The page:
Get out of your lane & into the intersectionS
Transcript of Simon’s latest video - 22 August 2019
[Driving in the car] Hello there! I am ‘sticking to my lane’, which is something my driving instructor drummed into me many moons ago. “Keep to your lane. Don't veer too far to the left or the right. Indicate early, don't move too far into the intersection until you know you can clear it. Keep a safe distance…”. Which is all great advice for orderly traffic management and safe driving. But I'm not sure most teams in business can afford to operate that way.
[Cut to a park] Alright, I've pulled over.... Everyone is safe now! So here's my question to you. How comfortable are you and your team at getting out of your lane and moving into the intersection? See, here's the thing. Any organisation serious about continual growth I think depends on people bumping into each other, because the magic happens at the intersections - where people's lanes cross paths. It's at the intersections where discovery and co-creation happen.
It's at the intersections where difference rather than similarity can lead to innovation and it's at the intersections where people learn to see the world differently, where existing frames can be challenged and new ways of thinking can open up. Now, of course when I talk about intersections in an organisation, I'm talking about the points at which different teams, different roles, different projects, processes, fields of expertise, preferences, social groups -all these things - they kind of cross paths, they intersect... perhaps, they even collide. So for every team, the question is: how comfortable do we feel moving into those intersections and navigating them confidently and skilfully. Stepping into that space of discovery and co-creation.
So I put this question to a leadership team recently who seemed to be struggling to deal with the differences that existed at these intersections between them. For example, you had a sales leader and the customer service leader with very different perspectives and, on the face of it, the way they measure their success was at odds too. They are also very different people.
But the real problem was their tendency to tackle this by simply avoiding the intersection by staying in their lane in the hope that the other would stay in theirs too, or each time they did collide, it was kind of like a traffic accident and they'd turn to the CEO, throw their arms up and say, what do you want us to do now - as if the CEO would play the role of traffic cop.
So what to do when it comes to navigating these intersections? Well, I think the first thing is you have to name it. You have to acknowledge that there is an intersection between us and that it does feel messy, that there is uncertainty, unfamiliarity, that it’s unchartered territory. Maybe there's history, maybe we do have competing priorities and measures of success. Name it and acknowledge that. "Yeah, this is a difficult zone sometimes to navigate." There's no roundabout, there's no lines on the road, there's no traffic lights.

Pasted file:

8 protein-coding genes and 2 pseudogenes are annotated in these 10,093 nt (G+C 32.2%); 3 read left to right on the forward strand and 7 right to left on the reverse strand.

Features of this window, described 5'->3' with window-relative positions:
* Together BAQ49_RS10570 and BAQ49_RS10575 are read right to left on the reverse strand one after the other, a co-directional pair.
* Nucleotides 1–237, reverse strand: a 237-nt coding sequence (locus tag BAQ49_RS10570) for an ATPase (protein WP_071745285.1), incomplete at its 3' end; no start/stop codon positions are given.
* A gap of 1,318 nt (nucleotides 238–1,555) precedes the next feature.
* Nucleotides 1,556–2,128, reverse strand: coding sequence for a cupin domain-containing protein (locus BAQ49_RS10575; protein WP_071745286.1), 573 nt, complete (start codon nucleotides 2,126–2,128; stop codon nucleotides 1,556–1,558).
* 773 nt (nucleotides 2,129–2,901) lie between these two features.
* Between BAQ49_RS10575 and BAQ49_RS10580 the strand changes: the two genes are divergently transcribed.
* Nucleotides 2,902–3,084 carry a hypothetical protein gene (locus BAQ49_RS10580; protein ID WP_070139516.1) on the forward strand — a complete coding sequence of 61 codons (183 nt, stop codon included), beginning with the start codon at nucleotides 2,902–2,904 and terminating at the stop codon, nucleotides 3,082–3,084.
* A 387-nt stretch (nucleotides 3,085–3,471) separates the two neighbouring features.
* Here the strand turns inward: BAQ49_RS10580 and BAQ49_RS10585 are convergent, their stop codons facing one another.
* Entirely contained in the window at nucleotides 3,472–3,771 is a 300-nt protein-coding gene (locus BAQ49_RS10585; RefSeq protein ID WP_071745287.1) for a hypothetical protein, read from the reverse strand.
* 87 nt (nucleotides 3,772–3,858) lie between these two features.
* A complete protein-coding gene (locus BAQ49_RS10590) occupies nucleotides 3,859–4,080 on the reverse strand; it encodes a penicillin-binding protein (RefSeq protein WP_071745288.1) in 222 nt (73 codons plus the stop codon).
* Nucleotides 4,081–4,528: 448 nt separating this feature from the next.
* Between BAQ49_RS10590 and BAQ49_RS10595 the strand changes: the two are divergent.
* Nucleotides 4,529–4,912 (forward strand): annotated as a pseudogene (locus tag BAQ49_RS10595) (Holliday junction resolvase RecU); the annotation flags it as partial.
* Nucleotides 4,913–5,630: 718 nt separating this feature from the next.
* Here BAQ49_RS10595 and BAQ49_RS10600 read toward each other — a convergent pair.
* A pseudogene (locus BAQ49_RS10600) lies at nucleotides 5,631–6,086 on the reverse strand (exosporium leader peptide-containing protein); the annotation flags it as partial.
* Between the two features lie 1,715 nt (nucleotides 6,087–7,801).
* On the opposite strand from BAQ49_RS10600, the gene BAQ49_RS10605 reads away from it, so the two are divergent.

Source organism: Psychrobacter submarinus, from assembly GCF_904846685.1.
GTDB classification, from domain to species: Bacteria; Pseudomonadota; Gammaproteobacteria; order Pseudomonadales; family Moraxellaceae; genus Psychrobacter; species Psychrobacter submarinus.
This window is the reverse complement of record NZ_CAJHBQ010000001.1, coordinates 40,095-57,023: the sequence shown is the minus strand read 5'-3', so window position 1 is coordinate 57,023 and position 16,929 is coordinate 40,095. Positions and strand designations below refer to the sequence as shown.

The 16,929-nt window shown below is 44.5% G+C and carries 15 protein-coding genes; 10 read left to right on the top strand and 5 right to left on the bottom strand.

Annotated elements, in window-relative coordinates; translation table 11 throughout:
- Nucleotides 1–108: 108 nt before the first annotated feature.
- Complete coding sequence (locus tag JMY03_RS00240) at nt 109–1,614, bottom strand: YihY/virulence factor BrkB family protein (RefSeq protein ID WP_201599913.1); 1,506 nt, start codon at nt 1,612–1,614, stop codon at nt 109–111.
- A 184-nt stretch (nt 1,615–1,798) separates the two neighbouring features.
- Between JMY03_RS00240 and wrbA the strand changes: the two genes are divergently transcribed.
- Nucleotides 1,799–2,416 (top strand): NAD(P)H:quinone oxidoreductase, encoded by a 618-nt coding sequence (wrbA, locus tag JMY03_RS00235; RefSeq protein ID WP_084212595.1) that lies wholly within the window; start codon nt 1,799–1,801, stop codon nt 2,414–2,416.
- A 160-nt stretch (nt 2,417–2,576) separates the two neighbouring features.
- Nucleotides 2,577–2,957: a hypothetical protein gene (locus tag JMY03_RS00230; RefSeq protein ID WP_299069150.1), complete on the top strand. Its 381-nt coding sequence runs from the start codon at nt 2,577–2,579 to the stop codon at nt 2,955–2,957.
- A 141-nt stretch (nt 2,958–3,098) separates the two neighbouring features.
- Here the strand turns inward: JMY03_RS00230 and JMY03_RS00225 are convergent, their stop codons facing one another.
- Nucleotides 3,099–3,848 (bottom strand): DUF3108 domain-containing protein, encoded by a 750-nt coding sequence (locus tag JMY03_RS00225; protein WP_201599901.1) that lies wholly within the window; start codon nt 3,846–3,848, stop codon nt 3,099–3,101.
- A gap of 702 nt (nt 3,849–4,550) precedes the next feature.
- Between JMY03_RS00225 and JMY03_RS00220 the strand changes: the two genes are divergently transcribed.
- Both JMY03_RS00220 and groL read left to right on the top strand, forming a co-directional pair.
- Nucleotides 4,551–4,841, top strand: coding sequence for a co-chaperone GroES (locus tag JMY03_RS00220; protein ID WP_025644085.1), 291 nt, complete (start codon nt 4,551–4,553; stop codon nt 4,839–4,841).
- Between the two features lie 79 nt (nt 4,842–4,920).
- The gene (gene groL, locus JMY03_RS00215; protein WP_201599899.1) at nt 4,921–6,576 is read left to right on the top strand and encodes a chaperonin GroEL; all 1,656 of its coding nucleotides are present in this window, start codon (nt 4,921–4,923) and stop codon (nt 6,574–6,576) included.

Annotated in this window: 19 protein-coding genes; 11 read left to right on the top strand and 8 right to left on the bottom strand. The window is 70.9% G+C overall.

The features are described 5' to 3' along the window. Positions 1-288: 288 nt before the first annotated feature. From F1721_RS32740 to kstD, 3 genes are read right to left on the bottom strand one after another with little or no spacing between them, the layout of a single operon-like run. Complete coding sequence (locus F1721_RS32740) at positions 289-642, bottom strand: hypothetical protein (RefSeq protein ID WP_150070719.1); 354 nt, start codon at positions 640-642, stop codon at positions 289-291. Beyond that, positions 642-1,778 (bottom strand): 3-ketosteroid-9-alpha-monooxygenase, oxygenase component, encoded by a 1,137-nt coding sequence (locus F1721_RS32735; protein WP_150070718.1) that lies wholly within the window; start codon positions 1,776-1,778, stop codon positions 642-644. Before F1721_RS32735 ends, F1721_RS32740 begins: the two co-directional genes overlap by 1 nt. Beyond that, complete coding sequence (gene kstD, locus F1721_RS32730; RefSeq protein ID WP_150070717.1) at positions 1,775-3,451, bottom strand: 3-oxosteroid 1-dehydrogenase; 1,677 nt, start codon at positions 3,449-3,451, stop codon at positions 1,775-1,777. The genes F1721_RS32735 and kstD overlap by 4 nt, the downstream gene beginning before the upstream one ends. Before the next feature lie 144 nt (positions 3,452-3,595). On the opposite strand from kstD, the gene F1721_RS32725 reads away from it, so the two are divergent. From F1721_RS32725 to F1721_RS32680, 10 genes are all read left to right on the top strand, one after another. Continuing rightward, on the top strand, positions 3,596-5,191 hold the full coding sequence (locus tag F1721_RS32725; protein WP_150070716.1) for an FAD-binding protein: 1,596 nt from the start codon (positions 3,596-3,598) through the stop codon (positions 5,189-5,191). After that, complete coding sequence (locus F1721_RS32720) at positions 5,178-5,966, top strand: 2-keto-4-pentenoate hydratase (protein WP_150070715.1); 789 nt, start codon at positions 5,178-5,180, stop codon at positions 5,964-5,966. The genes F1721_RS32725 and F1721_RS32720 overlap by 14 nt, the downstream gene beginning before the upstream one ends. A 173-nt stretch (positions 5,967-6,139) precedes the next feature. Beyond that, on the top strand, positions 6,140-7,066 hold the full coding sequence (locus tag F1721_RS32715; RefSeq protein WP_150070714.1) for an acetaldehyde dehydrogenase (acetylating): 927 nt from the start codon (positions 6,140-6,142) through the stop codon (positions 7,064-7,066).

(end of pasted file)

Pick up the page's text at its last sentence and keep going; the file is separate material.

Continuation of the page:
But then the second thing is to talk about the "big so what" - in other words to talk about why it feels important to you, to the organisation. For us to be able to step into that space and explore. Maybe it's because between us we bring two very different perspectives of what our customer's needs and expectations are and we have to be able to navigate that to be able to deliver full value to the customer. Or maybe it's because the opportunities and the problems that you and I are respectively seeing give us a great platform for discovering some opportunities, some innovation, whatever it is. You've got to know it, you've got to feel it and talk about it. Otherwise, why would we?
And the third thing is create some rules of the road. In other words, anticipate what could go wrong, what could make it difficult into the intersection and try and reach some agreement or at least principles collaboratively about how we can navigate our way through this. Perhaps that's saying, "listen, whenever you feel like I am doing something that's in conflict with what you're trying to achieve, the most important thing is for you to name it and let's just dive in and wrestle with that." In other words, it's expressing a willingness and some understandings between us. About how we have to play this game of driving into these intersections.
So there it is. Get out of your lane and into the intersections. Discover the messiness of that and start to get comfortable with the idea of navigating when there are no signposts. When there are no roundabouts and where there are no traffic lights.
I'm Simon Dowling, we're 'making bold' and I will see you next time.
Bye for now!
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